World Ozone Day 2019: What is Ozone Layer, How it is recovering from depletion?
World Ozone Day 2019 is also known as the International Day for the preservation of the Ozone Layer. It is observed annually on September 16 to commemorate the signing of the Montreal Protocol on Substances that Deplete the Ozone Layer. The Montreal Protocol was signed in 1987.
World Ozone Day 2019 Theme: 32 Years and Healing
World Ozone Day 2019 theme celebrates over three decades of international cooperation to protect and heal the ozone layer and the climate under the Montreal Protocol. The day aims to increase awareness of climate change and ozone depletion. It serves as a reminder that humans must keep up their momentum to ensure healthy people and a healthy planet. World Ozone Day 2018 theme was “Keep Cool and Carry on: The Montreal Protocol”, which aimed to urge everyone to carry on the exemplary work of protecting the ozone layer and the climate under the Montreal Protocol.
Facts about Ozone layer
What is Ozone layer?
The ozone layer is a fragile shield of gas that protects the Earth and its ecosystem from the harmful ultraviolet rays of the sun, thus help preserve life on the planet. The phaseout of controlled uses of substances that deplete the ozone layer will not only protect the ozone layer for future generations but will also significantly boost global efforts to address the issue of climate change.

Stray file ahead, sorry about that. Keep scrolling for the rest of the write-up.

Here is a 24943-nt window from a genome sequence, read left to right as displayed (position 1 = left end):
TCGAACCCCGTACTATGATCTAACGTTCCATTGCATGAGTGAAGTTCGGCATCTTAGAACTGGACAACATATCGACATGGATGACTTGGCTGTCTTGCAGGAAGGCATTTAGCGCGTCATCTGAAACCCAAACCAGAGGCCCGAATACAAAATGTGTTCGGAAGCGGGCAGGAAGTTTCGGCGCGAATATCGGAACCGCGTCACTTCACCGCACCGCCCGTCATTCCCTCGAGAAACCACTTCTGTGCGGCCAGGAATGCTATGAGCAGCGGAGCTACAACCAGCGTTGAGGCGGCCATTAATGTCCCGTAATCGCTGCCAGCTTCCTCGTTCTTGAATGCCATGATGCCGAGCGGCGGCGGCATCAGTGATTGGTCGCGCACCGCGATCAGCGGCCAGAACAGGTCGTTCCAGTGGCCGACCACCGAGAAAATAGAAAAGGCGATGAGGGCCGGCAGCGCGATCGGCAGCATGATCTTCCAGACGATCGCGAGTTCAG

Is the Ozone Layer recovering?
According to a study completed in 2018, ‘Scientific Assessment of Ozone Depletion’, some parts of the ozone layer has recovered at a rate of 1 to 3% per decade since 2000. This report suggested that by the end of 2030 Ozone layer may heal completely in Northern hemisphere. Similarly, the ozone layer in Southern hemisphere and Polar Regions will be recovered by 2050 and 2060 respectively.
What is Montreal Protocol?
The objective of the Montreal Protocol is to protect the ozone layer by taking appropriate measures to bring down global production and consumption of substances that harm the ozone layer. According to this protocol, there is a list of more than 100 chemicals. Montreal Protocol sets out a timetable for the phase-out of production and consumption of those substances, with the aim of eventually eliminating them completely.